The Road to Medical Glory

Can Southern Nevada become a health care hub? Maybe, with a little cooperation among geniuses.

Illustration by Jesse Sutherland

Illustration by Jesse Sutherland

Outlining the reasons why he chose to leave Nevada Cancer Institute in 2010 for a position as vice president of research at Roseman University of Health Sciences, Ron Fiscus starts with the obvious: He was needed. The Henderson-based university—which offers degrees in orthodontics, dental medicine, pharmacy, nursing and business administration—required a scientific research program to maintain its accreditation and bolster the medical school that it began creating this spring.

The move turned out to be fortuitous for Fiscus and his assistant, Mary Johlfs, who went with him to help build Roseman’s research lab. The Nevada Cancer Institute closed its doors at the beginning of this year after a two-year struggle that included laying off much of its staff, declaring bankruptcy and selling its patient-services assets to the UC San Diego Health System.

Fiscus wanted to stay in Southern Nevada, and he prefers private, nonprofit schools for their stability. Just as the University of Nevada system was laying off hundreds of people, he says, Roseman was hiring hundreds. Not that he’s worried about job security: Fiscus is an elite molecular pharmacologist, having trained at the UCSD and Stanford Medical Schools. His research even contributed to the development of erectile-dysfunction drugs—and helped his supervisor win the 1998 Nobel Prize for Medicine.

In three years, Fiscus and Johlfs have built a 9,000-square-foot facility staffed by 12 scientists (including a few other former Nevada Cancer Institute researchers)post-doctoral students, assistants and administrative personnel. Their work in the school’s cancer, diabetes & obesity, and Alzheimer’s & Parkinson’s research centers has produced eight peer-reviewed articles and three book chapters. Johlfs, who is now Roseman’s director of research operations, is an expert at operating several cutting-edge analytical instruments that can be found nowhere else in the state or region, in some cases.

Still, the pair says, their biggest challenges are raising awareness, community support and funds, and recruiting new talent. Their struggle speaks to more than the blemish Nevada Cancer Institute’s failure left on Las Vegas’ medical record; it also illustrates the way certain industries tend to form circular firing squads.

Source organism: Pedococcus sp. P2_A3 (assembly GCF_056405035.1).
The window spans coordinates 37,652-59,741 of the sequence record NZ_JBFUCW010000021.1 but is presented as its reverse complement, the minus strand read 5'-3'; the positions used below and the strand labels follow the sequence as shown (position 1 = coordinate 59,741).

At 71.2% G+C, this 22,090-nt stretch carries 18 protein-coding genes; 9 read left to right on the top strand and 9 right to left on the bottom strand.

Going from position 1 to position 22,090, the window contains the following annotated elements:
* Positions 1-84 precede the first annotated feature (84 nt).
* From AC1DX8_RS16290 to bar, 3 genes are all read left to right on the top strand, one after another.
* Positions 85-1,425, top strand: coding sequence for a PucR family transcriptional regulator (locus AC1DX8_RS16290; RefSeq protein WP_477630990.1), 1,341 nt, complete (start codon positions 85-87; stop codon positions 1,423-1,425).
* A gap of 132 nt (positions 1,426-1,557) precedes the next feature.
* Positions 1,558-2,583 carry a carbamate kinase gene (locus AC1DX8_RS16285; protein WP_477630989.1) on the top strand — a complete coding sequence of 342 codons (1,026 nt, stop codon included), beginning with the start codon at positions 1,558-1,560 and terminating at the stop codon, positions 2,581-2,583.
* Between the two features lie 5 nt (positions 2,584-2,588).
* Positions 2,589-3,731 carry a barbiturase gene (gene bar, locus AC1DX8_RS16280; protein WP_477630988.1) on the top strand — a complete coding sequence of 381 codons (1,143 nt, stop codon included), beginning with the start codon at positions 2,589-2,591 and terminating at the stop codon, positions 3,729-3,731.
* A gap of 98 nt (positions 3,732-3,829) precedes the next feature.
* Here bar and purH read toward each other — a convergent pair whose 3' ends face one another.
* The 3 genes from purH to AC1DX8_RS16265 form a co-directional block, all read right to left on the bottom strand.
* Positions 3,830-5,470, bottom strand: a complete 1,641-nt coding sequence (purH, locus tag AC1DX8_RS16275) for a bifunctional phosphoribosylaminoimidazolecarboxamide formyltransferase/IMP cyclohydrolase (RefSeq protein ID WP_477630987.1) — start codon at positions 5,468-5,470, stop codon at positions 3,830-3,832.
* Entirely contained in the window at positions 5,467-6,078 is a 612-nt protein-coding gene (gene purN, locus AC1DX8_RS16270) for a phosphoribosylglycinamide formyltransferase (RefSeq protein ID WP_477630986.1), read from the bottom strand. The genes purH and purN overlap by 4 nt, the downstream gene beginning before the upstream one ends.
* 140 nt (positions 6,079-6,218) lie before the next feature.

Scarcity of resources can breed opportunity for innovators; what Fiscus is doing at Roseman is an example. But scarcity can also create bruising—and occasionally counterproductive—competition. Supporters of the University of Nevada School of Medicine tend to denigrate their smaller counterparts, likening Roseman and Touro University Nevada to glorified nursing and pharmacy schools. Roseman proponents, meanwhile, hasten to point out that Touro offers a doctor of osteopathic medicine degree, not an M.D. (sniff!), which is Roseman’s goal for its medical school. And almost everyone is skeptical of University of Nevada Medical School Dean Thomas Schwenk’s ability to realize his dream of taking the school to the next level by building a true Southern Nevada campus and better balancing the clinical and academic offerings in Reno and Las Vegas.

In the battle for limited resources, whose voice will prevail? Hopefully, that of Michael Harter, executive director of Touro, who believes that some form of cooperation between all the players in the local medical community—academic and otherwise—will offer the quickest and surest path to success for all.

Harter may be onto something. If Southern Nevada is going to establish itself as a medical-industry heavyweight, its disjointed collection of medical schools may have to band together. Imagine a team of Harter, Fiscus and Schwenk negotiating with hospitals to solve the problem of inadequate graduate medical opportunities for their grads, who too often leave the state for internships and residencies.

None of our existing institutions currently has enough power on its own to turn this town into a hub for high-level research, clinical trials and treatment. But in collaboration? Maybe then talented individuals such as Ron Fiscus wouldn’t have to explain why they stayed in Las Vegas. Maybe, even, they could get a few of their peers to join them here.

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